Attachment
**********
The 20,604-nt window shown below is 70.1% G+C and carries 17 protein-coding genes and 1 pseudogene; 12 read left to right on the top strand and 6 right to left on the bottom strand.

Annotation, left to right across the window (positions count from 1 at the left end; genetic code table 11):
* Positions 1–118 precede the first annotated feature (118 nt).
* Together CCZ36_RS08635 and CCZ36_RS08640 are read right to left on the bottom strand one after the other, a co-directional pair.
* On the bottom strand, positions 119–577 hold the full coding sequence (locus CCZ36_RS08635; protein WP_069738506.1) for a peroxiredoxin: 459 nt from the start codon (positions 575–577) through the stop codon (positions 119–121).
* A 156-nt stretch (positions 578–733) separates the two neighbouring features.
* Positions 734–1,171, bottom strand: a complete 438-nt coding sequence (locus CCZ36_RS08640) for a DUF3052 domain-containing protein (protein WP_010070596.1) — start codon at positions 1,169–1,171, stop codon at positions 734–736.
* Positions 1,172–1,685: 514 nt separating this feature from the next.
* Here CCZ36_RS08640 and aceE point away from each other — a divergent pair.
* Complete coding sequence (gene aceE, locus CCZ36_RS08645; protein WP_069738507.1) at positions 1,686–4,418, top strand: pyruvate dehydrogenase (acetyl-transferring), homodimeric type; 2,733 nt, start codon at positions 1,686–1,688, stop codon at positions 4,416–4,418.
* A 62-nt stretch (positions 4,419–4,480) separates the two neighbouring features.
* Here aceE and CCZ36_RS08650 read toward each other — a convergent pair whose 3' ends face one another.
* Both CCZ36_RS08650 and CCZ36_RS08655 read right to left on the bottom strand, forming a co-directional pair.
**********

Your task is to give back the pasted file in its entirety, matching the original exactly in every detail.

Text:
The 20,604-nt window shown below is 70.1% G+C and carries 17 protein-coding genes and 1 pseudogene; 12 read left to right on the top strand and 6 right to left on the bottom strand.

Annotation, left to right across the window (positions count from 1 at the left end; genetic code table 11):
* Positions 1–118 precede the first annotated feature (118 nt).
* Together CCZ36_RS08635 and CCZ36_RS08640 are read right to left on the bottom strand one after the other, a co-directional pair.
* On the bottom strand, positions 119–577 hold the full coding sequence (locus CCZ36_RS08635; protein WP_069738506.1) for a peroxiredoxin: 459 nt from the start codon (positions 575–577) through the stop codon (positions 119–121).
* A 156-nt stretch (positions 578–733) separates the two neighbouring features.
* Positions 734–1,171, bottom strand: a complete 438-nt coding sequence (locus CCZ36_RS08640) for a DUF3052 domain-containing protein (protein WP_010070596.1) — start codon at positions 1,169–1,171, stop codon at positions 734–736.
* Positions 1,172–1,685: 514 nt separating this feature from the next.
* Here CCZ36_RS08640 and aceE point away from each other — a divergent pair.
* Complete coding sequence (gene aceE, locus CCZ36_RS08645; protein WP_069738507.1) at positions 1,686–4,418, top strand: pyruvate dehydrogenase (acetyl-transferring), homodimeric type; 2,733 nt, start codon at positions 1,686–1,688, stop codon at positions 4,416–4,418.
* A 62-nt stretch (positions 4,419–4,480) separates the two neighbouring features.
* Here aceE and CCZ36_RS08650 read toward each other — a convergent pair whose 3' ends face one another.
* Both CCZ36_RS08650 and CCZ36_RS08655 read right to left on the bottom strand, forming a co-directional pair.